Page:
One of the biggest qualms with the bankruptcy system many debtors have is regarding the non-dischargeable nature of student loans. With recent figures showing student loan debt as surpassing credit card debt for most Americans, the burden many experience with this type of debt is causing an undercurrent of legislative reform.
The Private Student Loan Bankruptcy Fairness Act of 2011 is the name of a bill introduced by U.S. Representative Steve Cohen of the Ninth District of Tennessee.
The bill would make private student loans generally dischargeable in bankruptcy as a way of addressing the mounting student debt crisis that many have written about. This bill would specifically:
1. Strike subpart B of Section 523(a)(8) of the Bankruptcy Code which makes general education-purpose loans nondischargeable;
2. Keep the nondischargeability (absent proof of undue hardship) of government-guaranteed student loans, but ensures that non-profit-backed loans, generally excepted from discharge, are only nondischargeable if substantially all the funds for the loan program are provided by a non-profit. This tightens up the existing subpart A, which provides for the nondischargeability of any student loan even if only “part” of the program funding derives from a non-profit.
The bill was referred to a subcommittee in July 2011, but to date, no further action has been taken on the bill. Experts predict that no change to the dischargeability status of student loans will take effect until sometime in 2013 (hopefully sooner). We will be following the status of this and related bills and keep the blog posted.
The law firm is a proud member of the National Association of Consumer Bankruptcy Attorneys (NACBA) and the Orange County Bar Association Outreach Committee.
The founding partners, Amid Bahadori and Bryan Thomas, were both recently named “Top Attorneys” by OC Metro magazine.
You have been in financial difficulty for some time. You may have a pending foreclosure sale. Or have a judgement against you and your wages may be garnished.
See a bankruptcy attorney now!
Don’t wait until the day before your house is up for auction. Don’t wait for the wage garnishment forms to show up at the office.
You need time to make an informed decision. And your attorney needs time to prepare your case. You can avoid many problems and anxieties by giving your attorney (and yourself!) some breathing room.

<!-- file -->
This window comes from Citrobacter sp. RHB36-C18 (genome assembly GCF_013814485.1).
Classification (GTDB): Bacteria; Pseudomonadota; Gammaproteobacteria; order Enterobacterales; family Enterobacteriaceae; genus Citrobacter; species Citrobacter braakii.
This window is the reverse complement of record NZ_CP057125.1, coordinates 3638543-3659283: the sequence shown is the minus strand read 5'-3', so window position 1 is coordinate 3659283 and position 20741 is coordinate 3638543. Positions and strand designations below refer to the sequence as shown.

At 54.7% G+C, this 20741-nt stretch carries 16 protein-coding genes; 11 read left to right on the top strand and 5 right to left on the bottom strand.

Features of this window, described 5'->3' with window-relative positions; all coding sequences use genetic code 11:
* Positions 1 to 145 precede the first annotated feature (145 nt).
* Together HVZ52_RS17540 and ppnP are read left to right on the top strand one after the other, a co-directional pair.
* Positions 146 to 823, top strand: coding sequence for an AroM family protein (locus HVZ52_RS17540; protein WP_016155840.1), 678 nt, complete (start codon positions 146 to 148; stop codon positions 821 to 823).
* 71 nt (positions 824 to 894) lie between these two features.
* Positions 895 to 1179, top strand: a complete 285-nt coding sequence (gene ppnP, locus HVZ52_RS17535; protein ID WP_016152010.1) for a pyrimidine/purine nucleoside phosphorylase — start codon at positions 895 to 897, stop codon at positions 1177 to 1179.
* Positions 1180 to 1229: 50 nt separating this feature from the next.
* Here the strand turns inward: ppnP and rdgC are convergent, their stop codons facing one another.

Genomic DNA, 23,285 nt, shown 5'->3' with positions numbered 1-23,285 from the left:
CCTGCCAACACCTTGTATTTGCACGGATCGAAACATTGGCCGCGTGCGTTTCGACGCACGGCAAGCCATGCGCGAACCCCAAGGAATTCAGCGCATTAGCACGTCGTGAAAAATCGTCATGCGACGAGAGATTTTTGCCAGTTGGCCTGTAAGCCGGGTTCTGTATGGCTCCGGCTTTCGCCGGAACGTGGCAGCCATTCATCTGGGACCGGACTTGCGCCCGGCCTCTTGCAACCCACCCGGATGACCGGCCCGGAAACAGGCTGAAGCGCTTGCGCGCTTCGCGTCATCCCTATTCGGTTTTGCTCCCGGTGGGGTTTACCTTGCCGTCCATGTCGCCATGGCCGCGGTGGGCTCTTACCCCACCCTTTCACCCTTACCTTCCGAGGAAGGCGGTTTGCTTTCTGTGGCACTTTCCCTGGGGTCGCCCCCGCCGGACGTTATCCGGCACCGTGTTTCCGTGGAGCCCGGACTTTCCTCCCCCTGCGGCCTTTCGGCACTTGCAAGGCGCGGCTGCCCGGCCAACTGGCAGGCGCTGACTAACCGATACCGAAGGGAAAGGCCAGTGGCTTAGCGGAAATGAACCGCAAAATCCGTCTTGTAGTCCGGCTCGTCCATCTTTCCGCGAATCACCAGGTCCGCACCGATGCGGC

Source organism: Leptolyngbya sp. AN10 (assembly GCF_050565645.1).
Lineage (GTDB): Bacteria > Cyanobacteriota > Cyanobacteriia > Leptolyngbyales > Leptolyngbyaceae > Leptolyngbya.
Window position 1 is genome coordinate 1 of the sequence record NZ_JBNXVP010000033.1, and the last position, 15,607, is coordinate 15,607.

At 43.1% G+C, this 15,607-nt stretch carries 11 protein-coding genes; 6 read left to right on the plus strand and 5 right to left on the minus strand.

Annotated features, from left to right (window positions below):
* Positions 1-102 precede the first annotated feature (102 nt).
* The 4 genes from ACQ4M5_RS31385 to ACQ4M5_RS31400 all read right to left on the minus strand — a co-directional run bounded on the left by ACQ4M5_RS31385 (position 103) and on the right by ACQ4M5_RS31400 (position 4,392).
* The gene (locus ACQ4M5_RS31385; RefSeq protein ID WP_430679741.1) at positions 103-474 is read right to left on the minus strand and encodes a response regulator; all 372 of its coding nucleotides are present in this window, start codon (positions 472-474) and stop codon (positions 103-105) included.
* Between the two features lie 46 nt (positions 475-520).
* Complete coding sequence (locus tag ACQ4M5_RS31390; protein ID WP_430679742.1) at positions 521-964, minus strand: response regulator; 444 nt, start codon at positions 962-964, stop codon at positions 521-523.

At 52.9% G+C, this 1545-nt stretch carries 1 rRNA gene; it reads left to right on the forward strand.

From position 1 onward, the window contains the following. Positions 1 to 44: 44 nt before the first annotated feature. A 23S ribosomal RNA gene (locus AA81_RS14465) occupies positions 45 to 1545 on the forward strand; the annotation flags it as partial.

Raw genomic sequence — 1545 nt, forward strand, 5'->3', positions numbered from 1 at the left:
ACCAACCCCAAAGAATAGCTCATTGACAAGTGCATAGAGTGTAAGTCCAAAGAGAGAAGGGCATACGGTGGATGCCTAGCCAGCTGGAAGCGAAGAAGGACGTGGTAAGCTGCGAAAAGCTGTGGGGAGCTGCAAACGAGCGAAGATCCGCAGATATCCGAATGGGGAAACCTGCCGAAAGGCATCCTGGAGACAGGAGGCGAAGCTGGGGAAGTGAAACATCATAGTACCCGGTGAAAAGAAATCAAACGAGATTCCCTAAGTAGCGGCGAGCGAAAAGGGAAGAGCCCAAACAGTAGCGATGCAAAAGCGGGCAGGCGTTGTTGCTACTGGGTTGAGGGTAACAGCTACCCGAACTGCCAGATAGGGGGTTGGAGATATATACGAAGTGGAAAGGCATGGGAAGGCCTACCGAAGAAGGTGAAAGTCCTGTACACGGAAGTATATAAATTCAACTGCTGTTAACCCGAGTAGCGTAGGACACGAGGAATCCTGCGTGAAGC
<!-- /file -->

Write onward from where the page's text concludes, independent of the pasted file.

Sometimes the line between reality and “reality television” blur . . .
Sonja Tremont-Morgan, joined the cast of Bravo’s “Real Housewives of New York” in its third season. In September 2009, Hannibal Pictures Inc. won a $7 million judgement against Morgan after their movie-production partnership fell apart. The court issued a temporary restraining order against Morgan prohibiting her from “depleting or diverting her assets”.
Morgan appealed the ruling, and then last November, filed for Chapter 11 bankruptcy. This move automatically stopped Hannibal’s attempt to collect on the outstanding judgement.
Now Hannibal Pictures is requesting that Morgan’s Chapter 11 bankruptcy be dismissed due to alleged “flagrant, malicious and contemptuous conduct”.
In response, Morgan’s attorney wrote: “Ms. Morgan found herself being pulled in multiple directions and sought Chapter 11 to implement one of its primary purposes: to obtain a temporary breathing spell and the opportunity for a fresh start.”
Hannibal’s dismissal bid ignores Morgan’s “obvious need for relief,” and is based on a “partial picture” of her financial situation. Her attorney also said that bankruptcy laws offer sufficient safeguards to prevent a debtor from running roughshod over her creditors.
In January, 1,495 Orange County individuals and businesses filed for protection in federal bankruptcy court, 17.8% higher than a year earlier. Just five years ago, 89 filings were made in the local bankruptcy court.
We’re proud to have recently joined ProVisors’ community of professionals!
Amid T. Bahadori – Attorney – Bankruptcy – Newport Beach, Irvine, CA.
Many of my clients worry about being able to rent a new place to live after filing for bankruptcy and surrendering their (usually underwater) house. The concern is often founded in the belief that people with bankruptcies on their credit report are unable to rent. Fortunately, things aren’t as bad as many clients fear.
My usual recommendation is for the clients to look at properties for rent by owner instead of traditional large apartment complexes. The more traditional complexes tend to be more inclined to reject applicants whom have a recent bankruptcy on their credit.
Much more likely to rent to applicants with recent bankruptcy filings are individual landlords. They are usually far more concerned about you, the individual, than about your credit. A good job and first and last month’s rent often are sufficient to satisfy these landlords. Particularly, in light of the current state of the real estate market, many landlords are eager to rent out their properties and are more willing to overlook something like a bankruptcy on the potential tenant’s report.
Another, and even better option is a “Lease With Option to Buy,” or LWOB. This is a special form of rental, typically involving three provisions in addition to the usual rental clauses:
1. You have the first right to buy the property at some time in the future (usually 2 or 3 years);
2. Some or all of your monthly rent payment is credited to the purchase price if you buy the property; and
3. The purchase price is set at the date of signing.
A LWOB has a number of advantages, which include being able to rent a nicer condo, townhouse or single family home than might ordinarily be available, being able to lock in the potential purchase of the property at today’s lower prices, rather than the price the property might sell for in 2-3 years, and building up a substantial down payment on a property you might decide to buy.